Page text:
The road to becoming a Divine Word Missionary is a challenging, yet joyful one that includes education, formation, prayer, pastoral work and cross-cultural training.
Here are the steps you’ll take on your journey:
When a man first explores a call to life as a Divine Word Missionary, he will make contact with the Vocations Director, and after an initial period of inquiry and contact with the SVD, he will enter the Pre-Novitiate.
The pre-novitiate is seen as the first experience of community life for the candidate to the religious missionary vocation.
The candidate would be expected to have an adequate knowledge of the Catholic faith; to have successfully completed high school or its equivalent; to have developed a certain amount of personal independence through employment; to have maintained an active participation in relationship to Church; to have fulfilled the admissions screening requirements of the SVD.
The goal of the pre-novitiate is to enable the student to experience religious missionary life in community, deepen his own understanding of vocation and continue the initial learning about the SVD, its charism, its origins, history and mission.
Through daily prayer, scripture studies, spiritual direction, retreat and recollections, the pre-novice deepens his understanding of his relationship with God, himself, community, church and the world and enables him to grow in identification with God’s call to mission and ministry.
Regular meetings with the formation director and a supervisor help the pre-novice to reflect on his daily experiences of work, studies, recreation and pastoral experiences.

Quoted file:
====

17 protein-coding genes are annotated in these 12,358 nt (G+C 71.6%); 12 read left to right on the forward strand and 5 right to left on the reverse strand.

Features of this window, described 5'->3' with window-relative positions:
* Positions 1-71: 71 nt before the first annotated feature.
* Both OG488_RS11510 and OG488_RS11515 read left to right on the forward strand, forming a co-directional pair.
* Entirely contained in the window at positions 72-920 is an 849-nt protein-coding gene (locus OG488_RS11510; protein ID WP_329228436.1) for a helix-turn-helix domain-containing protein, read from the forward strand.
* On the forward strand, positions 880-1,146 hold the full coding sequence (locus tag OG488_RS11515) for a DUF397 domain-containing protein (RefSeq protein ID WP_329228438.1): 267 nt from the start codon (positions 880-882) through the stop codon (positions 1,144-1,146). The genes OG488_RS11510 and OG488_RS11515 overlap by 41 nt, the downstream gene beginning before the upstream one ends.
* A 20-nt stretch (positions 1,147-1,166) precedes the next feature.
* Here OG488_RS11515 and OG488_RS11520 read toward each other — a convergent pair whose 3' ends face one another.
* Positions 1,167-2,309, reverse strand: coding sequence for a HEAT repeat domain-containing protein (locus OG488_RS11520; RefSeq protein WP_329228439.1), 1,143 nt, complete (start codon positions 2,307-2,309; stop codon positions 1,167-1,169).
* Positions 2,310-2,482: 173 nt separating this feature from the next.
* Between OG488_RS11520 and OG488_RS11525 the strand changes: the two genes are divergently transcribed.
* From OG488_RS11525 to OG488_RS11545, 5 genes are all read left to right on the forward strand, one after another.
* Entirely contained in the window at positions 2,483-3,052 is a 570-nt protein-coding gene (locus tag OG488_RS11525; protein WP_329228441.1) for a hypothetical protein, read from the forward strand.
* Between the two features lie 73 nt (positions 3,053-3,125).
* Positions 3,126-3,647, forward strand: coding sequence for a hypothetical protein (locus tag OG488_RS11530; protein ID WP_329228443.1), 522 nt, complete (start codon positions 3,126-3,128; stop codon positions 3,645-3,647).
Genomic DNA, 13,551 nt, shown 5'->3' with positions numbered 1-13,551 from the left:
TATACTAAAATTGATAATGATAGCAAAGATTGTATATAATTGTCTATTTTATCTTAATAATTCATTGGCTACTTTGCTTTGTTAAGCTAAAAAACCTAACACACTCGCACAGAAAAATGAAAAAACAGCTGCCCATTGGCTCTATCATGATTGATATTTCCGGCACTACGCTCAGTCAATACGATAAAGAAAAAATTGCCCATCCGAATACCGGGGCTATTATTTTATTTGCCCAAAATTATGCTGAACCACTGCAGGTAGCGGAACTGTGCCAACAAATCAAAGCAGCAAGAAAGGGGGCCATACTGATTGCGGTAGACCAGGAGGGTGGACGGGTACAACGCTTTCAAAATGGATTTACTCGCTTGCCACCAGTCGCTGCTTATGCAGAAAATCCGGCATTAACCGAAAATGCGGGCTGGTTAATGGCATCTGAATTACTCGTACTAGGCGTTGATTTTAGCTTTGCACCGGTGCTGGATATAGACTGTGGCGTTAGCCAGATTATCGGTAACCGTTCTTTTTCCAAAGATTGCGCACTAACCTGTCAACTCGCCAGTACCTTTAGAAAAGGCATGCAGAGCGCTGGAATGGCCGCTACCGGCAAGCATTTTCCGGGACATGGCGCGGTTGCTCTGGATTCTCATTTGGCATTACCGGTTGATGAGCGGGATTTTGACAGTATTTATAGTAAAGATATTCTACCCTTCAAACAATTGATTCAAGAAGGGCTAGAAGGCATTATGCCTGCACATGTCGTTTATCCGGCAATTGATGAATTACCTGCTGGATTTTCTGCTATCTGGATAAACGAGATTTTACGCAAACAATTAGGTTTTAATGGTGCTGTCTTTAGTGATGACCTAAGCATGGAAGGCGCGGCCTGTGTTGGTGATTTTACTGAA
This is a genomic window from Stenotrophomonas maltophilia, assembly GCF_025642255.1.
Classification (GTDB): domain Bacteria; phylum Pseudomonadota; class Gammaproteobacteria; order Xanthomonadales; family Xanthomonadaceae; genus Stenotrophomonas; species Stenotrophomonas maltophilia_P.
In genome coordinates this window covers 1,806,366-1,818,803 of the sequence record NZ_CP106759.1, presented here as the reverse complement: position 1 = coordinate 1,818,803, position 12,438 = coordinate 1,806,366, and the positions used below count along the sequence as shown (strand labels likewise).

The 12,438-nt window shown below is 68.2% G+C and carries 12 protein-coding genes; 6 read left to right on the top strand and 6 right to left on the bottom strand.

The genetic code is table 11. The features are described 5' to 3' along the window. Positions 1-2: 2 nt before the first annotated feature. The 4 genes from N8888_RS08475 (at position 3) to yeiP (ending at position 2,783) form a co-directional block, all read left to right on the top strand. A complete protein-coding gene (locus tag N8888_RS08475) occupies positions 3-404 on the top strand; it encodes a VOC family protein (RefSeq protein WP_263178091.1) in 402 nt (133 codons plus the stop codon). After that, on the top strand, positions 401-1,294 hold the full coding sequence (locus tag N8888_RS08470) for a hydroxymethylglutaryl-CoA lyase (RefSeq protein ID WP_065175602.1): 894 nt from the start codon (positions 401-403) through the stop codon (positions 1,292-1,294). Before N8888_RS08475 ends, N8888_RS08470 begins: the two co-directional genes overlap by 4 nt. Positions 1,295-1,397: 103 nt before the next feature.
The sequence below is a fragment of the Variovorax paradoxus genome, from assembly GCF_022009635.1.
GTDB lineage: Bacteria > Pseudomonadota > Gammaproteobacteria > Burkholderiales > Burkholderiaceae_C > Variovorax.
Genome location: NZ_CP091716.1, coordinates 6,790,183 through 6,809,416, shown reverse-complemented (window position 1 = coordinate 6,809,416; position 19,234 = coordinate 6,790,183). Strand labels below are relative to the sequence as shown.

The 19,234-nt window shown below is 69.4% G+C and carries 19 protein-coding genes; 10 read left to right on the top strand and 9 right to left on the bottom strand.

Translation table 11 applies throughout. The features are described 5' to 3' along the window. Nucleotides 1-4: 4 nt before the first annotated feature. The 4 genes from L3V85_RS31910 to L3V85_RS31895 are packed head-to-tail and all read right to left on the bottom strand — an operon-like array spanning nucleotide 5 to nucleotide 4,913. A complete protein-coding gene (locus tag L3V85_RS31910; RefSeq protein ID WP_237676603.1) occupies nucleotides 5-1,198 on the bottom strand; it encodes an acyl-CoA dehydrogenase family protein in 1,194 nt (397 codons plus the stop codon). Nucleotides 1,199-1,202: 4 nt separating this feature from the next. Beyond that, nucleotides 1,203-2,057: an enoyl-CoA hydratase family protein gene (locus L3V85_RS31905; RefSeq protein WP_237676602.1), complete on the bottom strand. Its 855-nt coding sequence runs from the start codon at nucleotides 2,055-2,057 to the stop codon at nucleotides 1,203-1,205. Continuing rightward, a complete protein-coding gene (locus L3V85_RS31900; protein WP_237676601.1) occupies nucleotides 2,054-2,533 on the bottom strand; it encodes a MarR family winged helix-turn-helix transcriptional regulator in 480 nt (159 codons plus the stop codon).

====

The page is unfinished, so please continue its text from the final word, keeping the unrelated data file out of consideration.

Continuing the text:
The pre-novice may take some courses in English, public speaking or in theological studies. As some of our pre-novices come from overseas, learning and experiencing Australian culture takes priority in this initial stage of our SVD formation.
The Novitiate provides a special time and environment for the nurturing of a growing vocation. The Novitiate builds upon what is already underway in a person’s life. It serves to mature and clarify a vocation in accordance with the religious lifestyle and the special charism of the SVD.
During this time, the Novice must deepen his understanding of and commitment to his own vocation. This is a time of serious personal and community discernment, the aim of which is to allow the novice to make a mature and free decision whereby he publicly commits himself to the religious missionary life of the Society as a student for the priesthood or for brotherhood in the SVD.
The Novitiate experience is designed to strengthen the novice’s commitment to the Christian way of life. This entails a personal relationship with God through a discipline of prayer, a desire to place one’s gifts and talents at the disposal of others through ministry, and active involvement in the Church.
The Novitiate Program is also designed explicitly to develop the novice’s understanding and living of religious life within the particular charism of the Society. The emphasis here is on the heritage, vows and way of life of the community. This lies at the heart of the Novitiate formation.
The Novitiate experience is finally designed to support and enhance the novice’s growth as a human person. This includes the continued development of the personal qualities and capabilities necessary for living and working with others.
The Novice is expected to attend daily community prayer and Eucharist as well as periods of private prayer. He involves himself in regular household duties.